The U.S. shipped about 650,000 metric tons of dairy products in the first three months of the year with a value of about $2.1 billion, according to the latest USDA trade data. U.S. exporters shipped about 649,000 tons in the same time frame a year ago, but it was worth $1.7 billion.
The success of U.S. dairy exports this year comes in spite of “numerous challenges such as supply chain problems, numerous barriers to enter the markets in the EU and Canada and lack of trade agreements that put us at a disadvantage compared to our competitors in many other regions,” says Jaime Castaneda, executive vice president of the National Milk Producers Federation and the U.S. Dairy Export Council.
FAS lowers forecast for Malaysian palm oil
Malaysia, a key supplier of palm oil for the global market, won’t be producing as much as previously expected, adding to the tightness of international vegetable oil supplies, according to a new analysis from USDA’s Foreign Agricultural Service.
FAS says it now predicts Malaysia will produce 18.5 million metric tons of palm oil for the 2021-22 marketing year, 646,000 tons more than the previous marketing year but lower than USDA’s earlier forecast. The main problem, FAS says, is that there’s an “ongoing shortage of manual labor in the sector,” a situation the agency says it expects to be resolved for the 2022-23 marketing year when FAS predicts production will jump to 19.5 million tons.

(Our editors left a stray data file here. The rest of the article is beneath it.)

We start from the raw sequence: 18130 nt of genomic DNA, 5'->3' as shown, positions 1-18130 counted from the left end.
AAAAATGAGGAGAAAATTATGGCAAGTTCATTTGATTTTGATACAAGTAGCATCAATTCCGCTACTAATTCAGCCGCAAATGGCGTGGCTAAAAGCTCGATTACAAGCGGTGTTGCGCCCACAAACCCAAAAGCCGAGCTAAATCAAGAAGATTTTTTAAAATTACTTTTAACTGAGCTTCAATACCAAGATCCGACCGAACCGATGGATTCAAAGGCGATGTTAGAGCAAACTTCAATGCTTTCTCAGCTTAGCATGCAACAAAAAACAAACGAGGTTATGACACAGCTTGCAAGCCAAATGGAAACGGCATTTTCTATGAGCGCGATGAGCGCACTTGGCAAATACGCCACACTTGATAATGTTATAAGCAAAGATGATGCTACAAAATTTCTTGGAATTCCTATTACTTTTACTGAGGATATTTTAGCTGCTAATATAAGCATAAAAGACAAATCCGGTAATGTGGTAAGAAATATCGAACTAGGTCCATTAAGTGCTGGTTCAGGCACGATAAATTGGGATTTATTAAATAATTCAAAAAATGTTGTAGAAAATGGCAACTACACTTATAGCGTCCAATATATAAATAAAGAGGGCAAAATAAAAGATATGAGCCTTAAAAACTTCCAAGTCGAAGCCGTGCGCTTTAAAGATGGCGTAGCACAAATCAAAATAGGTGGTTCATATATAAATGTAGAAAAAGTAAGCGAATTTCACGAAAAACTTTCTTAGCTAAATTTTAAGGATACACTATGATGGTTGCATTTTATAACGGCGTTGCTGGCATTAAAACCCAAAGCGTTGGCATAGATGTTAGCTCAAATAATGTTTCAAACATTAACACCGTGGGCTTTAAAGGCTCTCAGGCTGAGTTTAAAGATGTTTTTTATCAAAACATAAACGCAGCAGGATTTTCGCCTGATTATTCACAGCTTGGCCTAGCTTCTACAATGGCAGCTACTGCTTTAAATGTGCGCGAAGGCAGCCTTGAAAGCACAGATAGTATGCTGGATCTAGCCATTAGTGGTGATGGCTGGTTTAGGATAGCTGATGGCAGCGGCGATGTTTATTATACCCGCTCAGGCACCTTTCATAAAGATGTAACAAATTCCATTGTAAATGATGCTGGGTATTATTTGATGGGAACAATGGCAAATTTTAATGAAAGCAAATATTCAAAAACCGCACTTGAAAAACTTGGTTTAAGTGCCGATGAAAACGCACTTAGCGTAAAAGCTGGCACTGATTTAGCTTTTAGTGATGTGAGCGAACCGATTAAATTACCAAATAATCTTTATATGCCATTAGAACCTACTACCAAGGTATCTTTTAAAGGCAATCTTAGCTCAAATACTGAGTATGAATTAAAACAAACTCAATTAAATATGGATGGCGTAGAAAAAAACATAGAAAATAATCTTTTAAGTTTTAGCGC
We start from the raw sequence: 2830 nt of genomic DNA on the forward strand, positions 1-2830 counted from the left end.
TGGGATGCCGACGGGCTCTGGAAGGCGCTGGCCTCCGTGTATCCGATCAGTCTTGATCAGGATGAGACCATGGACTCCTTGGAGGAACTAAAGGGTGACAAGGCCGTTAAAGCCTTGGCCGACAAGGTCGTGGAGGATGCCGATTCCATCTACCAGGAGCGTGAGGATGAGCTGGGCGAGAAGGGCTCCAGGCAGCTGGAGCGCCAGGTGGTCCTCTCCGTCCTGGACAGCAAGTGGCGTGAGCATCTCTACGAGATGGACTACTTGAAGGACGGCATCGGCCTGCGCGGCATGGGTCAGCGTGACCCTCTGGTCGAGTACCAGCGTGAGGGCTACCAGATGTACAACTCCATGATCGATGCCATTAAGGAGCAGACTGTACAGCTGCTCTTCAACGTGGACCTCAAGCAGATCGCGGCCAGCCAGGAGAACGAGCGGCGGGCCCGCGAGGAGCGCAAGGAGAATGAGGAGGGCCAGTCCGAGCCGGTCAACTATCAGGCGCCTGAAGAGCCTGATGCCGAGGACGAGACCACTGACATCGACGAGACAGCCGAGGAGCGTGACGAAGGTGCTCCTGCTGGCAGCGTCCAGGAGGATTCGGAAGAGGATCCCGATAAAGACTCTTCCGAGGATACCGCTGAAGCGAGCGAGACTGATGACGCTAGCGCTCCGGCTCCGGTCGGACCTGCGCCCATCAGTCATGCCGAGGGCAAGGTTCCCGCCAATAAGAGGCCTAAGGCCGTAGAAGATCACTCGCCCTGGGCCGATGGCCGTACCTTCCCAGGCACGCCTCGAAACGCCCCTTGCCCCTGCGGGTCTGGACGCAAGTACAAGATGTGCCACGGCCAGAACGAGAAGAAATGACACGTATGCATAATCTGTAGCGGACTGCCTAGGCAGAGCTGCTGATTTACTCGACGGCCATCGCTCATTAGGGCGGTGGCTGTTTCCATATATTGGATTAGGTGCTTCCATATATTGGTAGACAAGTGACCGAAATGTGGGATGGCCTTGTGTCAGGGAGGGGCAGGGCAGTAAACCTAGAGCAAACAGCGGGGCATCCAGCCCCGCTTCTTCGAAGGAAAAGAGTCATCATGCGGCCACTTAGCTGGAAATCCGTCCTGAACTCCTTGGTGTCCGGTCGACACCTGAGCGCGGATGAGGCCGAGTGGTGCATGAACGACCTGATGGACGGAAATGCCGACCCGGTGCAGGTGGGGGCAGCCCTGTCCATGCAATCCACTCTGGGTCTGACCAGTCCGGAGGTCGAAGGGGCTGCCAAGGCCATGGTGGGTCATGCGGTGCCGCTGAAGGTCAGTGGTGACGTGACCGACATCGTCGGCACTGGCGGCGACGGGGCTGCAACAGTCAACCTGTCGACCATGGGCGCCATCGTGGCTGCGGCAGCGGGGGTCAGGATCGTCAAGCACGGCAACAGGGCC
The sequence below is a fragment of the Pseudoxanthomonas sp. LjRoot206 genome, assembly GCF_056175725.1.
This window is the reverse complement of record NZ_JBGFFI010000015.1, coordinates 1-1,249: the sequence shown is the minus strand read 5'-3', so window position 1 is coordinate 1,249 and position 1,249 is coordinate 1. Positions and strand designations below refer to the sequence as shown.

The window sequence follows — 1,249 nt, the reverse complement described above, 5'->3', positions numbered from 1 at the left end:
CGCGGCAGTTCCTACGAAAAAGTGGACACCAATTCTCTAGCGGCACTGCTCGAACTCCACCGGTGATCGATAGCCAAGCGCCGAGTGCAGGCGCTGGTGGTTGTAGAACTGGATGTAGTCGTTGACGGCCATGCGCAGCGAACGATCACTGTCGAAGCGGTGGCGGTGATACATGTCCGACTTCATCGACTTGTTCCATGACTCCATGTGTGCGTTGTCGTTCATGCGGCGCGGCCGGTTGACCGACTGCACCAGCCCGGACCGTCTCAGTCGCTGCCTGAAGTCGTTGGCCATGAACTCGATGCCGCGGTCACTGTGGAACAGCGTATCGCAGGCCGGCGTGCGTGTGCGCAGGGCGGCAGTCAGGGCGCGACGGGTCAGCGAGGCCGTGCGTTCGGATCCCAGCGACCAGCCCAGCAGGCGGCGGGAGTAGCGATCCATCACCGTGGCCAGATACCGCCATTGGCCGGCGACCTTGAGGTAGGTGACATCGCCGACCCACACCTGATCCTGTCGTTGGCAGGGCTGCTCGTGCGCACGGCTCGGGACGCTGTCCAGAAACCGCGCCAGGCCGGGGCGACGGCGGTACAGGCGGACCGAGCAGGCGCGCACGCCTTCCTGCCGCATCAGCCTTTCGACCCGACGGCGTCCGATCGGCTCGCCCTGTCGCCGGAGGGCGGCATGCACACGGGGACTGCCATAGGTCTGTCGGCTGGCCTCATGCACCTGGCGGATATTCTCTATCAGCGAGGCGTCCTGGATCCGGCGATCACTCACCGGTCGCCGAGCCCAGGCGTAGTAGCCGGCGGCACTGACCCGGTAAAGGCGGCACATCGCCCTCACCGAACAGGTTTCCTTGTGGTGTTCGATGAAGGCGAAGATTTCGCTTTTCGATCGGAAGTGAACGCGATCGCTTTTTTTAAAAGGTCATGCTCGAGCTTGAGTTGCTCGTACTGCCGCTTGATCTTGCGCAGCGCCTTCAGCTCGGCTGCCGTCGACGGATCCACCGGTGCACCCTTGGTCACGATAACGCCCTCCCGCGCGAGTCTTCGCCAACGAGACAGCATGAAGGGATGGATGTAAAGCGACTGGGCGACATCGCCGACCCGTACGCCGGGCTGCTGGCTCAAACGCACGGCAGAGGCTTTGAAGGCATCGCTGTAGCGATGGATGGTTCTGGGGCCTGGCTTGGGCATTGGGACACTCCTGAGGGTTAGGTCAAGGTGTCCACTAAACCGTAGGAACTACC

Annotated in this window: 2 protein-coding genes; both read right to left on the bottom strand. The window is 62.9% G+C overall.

“Even though the Government of Malaysia approved the recruitment of 32,000 foreign workers, it will take time for the industry to fill the gap,” FAS says in a report out of Kuala Lumpur. “The Malaysian and Indonesian governments signed an MOU on foreign labor on April 1 that is expected to pave the way for resumption of fully staffed harvesting operations.”
She said it: "This additional $22.5 million to help watershed farmers improve water quality in their local waters and the Chesapeake Bay is encouraging. We thank USDA for this infusion of resources and our congressional leaders for their tireless advocacy to bring more resources to the watershed." – Alison Prost, Chesapeake Bay Foundation vice president of environmental protection and restoration.
Questions, comments, tips? Email Steve Davies.